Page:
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Cardiology Research and Practice
Volume 2011 (2011), Article ID 718056, 2 pages

Nonpharmacological Therapies for Atrial Fibrillation

1Division of Cardiology (Heart Rhythm Service), Kingston General Hospital, Queen's University, Kingston, ON, Canada K7L 2V7
2Cardiac Arrhythmia and Electrophysiology Unit, Department of Cardiology, Hospital Virgen de la Salud, 45004 Toledo, Spain
3Department of Cardiovascular Medicine, Ziekenhuis Oost-Limburg, 3600 Genk, Belgium
4Southlake Heart Rhythm Program, Division of Cardiology, Southlake Regional Health Centre, Newmarket, Ontario, Canada L3Y 8C3
5Medicine and Physiology, Clinical Electrophysiology and Pacing, Kingston General Hospital, Queen's University, Kingston, ON, Canada K7L 2V7

Received 12 December 2011; Accepted 12 December 2011

Copyright © 2011 Jane C. Caldwell et al. This is an open access article distributed under the Creative Commons Attribution License, which permits unrestricted use, distribution, and reproduction in any medium, provided the original work is properly cited.

Whilst atrial fibrillation (AF) is the commonest sustained arrhythmia worldwide, it is also the arrhythmia of the elderly with a lifetime AF risk >20% in the over 80s [1]. We are thus on the brink of an AF pandemic, not only due to our ever-aging population but also as a consequence of our population becoming increasingly obese and diabetic. In the US alone, it is expected that the current AF prevalence of ~5 million will at least double by the middle of the century [1]. This represents a huge drain on healthcare resources, not only from the direct management of the arrhythmia but from the management of the associated increased rates of stroke, heart failure, and dementia.

In the last decade, the care of AF has been revolutionised [2] so that now we can realistically hope to cure some of our AF patients through nonpharmacological therapies such as catheter ablation or surgery. This issue examines the current state of such therapies, points to their strengths, and their weaknesses. One area where improvement is required is the management of AF in the elderly; as eloquently reviewed by L. M. Haegeli and F. Duru, the elderly are often difficult to treat medically because of their multiple comorbidities and are often denied formal anticoagulation from which they stand to gain the most benefit. The elderly more often succumb to the proarrhythmic effects of rhythm management drugs and yet they are poorly represented in all the major trials of catheter ablation.

Catheter ablation is fast becoming the first line care for paroxysmal AF. One exciting new way to administer this therapy is through cryoablation. J. Ruskin et al. reviews how this therapy is similarly as effective as radiofrequency ablation but with less pain and possibly with less acute thrombogenicity. However, it is not as useful in persistent AF, but what does work reliably in these patients is a contentious issue as discussed in the article by K. P. Letsas et al. Here the authors show that persistent AF cannot be treated by PAVI (pulmonary antral vein isolation) alone but what is the plus other remains contentious, especially as so many of the extra manoeuvres increasing the risk of organised atrial tachycardias as per S. Castrejón et al. Such tachycardias are often more troublesome than the original AF, and the financial cost, as well as the emotional trauma, has to be considered when one is weighing up the costs of management by medication in comparison to management by nonpharmacological care as nicely discussed by Y. Khaykin and Y. Shamiss. Another potential cost saving step would be the performance of catheter ablation without interruption of anticoagulation as promoted by P. Santangeli et al.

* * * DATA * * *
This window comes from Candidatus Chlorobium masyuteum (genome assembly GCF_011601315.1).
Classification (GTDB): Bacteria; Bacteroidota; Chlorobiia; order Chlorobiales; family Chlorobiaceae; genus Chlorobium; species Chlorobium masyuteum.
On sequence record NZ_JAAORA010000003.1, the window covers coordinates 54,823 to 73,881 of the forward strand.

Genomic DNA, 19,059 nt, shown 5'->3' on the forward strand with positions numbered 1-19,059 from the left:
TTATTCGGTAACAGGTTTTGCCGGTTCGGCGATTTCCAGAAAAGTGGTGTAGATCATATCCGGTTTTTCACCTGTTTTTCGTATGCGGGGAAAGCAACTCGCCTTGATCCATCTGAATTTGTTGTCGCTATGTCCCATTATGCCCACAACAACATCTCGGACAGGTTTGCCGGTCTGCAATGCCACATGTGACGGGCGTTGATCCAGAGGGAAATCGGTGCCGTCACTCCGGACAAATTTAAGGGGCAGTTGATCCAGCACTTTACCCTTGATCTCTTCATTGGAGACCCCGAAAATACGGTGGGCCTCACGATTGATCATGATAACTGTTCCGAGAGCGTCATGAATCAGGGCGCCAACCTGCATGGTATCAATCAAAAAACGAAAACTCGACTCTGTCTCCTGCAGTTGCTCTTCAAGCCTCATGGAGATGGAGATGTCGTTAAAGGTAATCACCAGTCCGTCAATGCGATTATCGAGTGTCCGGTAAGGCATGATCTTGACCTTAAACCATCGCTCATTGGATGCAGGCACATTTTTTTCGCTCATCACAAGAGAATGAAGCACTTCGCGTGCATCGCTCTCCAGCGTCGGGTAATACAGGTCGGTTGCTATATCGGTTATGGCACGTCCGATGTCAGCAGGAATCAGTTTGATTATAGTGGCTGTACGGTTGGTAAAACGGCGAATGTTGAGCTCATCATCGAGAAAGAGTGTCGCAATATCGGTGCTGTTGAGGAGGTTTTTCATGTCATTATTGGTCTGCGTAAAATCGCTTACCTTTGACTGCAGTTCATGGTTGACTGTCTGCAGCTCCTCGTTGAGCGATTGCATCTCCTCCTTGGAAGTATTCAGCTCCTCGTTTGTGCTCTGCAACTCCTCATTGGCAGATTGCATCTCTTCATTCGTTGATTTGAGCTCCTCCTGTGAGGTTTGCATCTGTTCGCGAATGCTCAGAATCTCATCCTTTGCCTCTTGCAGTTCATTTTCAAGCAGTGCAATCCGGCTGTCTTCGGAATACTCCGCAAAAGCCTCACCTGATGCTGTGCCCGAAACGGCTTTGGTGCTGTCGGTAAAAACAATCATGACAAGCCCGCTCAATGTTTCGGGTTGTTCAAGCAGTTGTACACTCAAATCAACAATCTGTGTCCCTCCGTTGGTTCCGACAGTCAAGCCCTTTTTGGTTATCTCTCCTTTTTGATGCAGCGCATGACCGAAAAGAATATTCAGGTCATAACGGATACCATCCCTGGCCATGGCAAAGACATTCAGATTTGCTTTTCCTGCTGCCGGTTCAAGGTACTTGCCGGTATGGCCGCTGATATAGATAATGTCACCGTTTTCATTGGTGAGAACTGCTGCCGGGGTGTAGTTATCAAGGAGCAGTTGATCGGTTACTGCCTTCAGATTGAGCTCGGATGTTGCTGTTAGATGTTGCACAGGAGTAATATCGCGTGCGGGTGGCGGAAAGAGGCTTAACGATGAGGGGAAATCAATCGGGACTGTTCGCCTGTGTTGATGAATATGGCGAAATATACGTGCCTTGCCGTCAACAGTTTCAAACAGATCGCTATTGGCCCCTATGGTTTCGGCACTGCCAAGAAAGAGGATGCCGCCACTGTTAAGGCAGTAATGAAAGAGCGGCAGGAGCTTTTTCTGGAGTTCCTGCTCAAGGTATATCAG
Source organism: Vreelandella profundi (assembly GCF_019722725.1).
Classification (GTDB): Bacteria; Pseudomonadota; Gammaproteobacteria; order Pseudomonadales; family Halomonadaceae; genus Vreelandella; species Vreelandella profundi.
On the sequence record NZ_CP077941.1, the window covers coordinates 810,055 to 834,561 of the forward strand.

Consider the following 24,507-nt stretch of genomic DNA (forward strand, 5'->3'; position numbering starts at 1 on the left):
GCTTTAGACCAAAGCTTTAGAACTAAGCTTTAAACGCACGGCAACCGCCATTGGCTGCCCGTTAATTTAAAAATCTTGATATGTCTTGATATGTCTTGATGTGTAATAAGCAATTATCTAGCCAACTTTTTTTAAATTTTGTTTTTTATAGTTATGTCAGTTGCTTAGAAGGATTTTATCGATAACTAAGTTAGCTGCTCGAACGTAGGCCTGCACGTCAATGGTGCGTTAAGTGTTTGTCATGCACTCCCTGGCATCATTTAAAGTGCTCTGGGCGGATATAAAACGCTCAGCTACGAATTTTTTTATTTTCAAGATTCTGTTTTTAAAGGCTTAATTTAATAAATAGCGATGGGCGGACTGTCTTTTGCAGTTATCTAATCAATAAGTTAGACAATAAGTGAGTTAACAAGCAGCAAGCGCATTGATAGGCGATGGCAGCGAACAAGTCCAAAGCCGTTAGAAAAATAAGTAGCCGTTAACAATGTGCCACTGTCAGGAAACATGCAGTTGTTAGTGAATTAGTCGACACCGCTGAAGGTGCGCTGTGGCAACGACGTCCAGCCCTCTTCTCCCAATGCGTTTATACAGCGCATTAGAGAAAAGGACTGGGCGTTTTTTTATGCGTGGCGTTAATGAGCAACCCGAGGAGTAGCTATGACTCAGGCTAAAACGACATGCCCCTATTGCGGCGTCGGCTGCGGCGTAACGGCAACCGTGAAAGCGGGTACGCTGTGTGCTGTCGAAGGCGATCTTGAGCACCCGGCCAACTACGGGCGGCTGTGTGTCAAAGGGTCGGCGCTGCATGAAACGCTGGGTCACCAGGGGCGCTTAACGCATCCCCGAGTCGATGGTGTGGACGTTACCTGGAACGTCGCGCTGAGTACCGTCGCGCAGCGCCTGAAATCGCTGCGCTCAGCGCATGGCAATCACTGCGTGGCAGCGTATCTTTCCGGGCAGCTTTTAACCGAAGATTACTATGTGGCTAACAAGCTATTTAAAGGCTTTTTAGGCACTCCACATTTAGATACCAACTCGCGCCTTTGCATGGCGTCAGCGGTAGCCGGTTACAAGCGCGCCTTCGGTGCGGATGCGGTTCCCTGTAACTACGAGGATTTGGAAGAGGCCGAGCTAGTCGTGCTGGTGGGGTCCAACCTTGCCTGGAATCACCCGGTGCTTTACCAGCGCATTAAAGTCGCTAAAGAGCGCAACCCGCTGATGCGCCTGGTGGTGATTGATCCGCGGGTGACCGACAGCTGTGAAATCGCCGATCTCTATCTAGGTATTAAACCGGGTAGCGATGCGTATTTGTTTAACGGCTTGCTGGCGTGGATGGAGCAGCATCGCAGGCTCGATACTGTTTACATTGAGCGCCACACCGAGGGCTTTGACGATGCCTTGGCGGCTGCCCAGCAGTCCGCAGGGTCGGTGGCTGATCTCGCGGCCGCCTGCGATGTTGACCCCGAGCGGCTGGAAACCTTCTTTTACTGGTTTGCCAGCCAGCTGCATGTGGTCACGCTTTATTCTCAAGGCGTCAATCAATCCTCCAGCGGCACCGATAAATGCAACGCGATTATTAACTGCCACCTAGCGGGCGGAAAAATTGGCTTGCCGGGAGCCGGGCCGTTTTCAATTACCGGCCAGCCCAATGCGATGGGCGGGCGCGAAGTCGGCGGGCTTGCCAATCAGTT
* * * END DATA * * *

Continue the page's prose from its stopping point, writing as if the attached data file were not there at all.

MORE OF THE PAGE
In the last decade, the incorporation of alternative adjuncts to the traditional “cut and sew” has made the surgical management of AF quicker and less technically demanding. In this issue, we have three excellent reviews on the advancements of surgical management. M. Castella et al. examine the highly successful Cox-Maze III procedure and how it has been developed with new adjuncts, whilst N. Hiari concentrates more on the pathophysiology of AF and how, like catheter ablation, the new adjuncts in surgery are struggling with how best to treat persistent AF. L. Harling et al. discussed each of the adjuncts in turn before remonstrating how one of the major drawbacks in establishing their clinical usefulness is the lack of homogeneity of (i) techniques used and (ii) types of AF treated in the various trials. One area of variation is the ligation of the left atrial appendage to reduce the risk of thromboembolism. The ability to do this procedure as an routine percutaneously procedure is coming ever closer with advances in left atrial appendage occlusion devices as reviewed by T. Contractor and A. Khasnis.

The paper by K. Mischke et al. reports on their basic science research into rate control of AF by cooling. This phenomenon is attractive in the management of new onset AF in septic patients with low blood pressure as these patients are often resistant to cardioversion and all traditional agents are negatively inotropic. Perhaps in the future, we will be looking at active cooling as already instituted for post arrest patients.

We hope you enjoy this issue that succinctly explores the depth and breadth of currently available nonpharmacological therapies for AF. Such therapies, which offer the potential to cure, will doubtless become more and more essential as we attempt to cope with the Tsunami of AF that is approaching. And so looking to the future, it is going to be both exciting and challenging for interventional electrophysiologists of the catheter and the blade.

Jane C. Caldwell
Miguel A. Arias
Máximo Rivero-Ayerza
Atul Verma
Adrian Baranchuk


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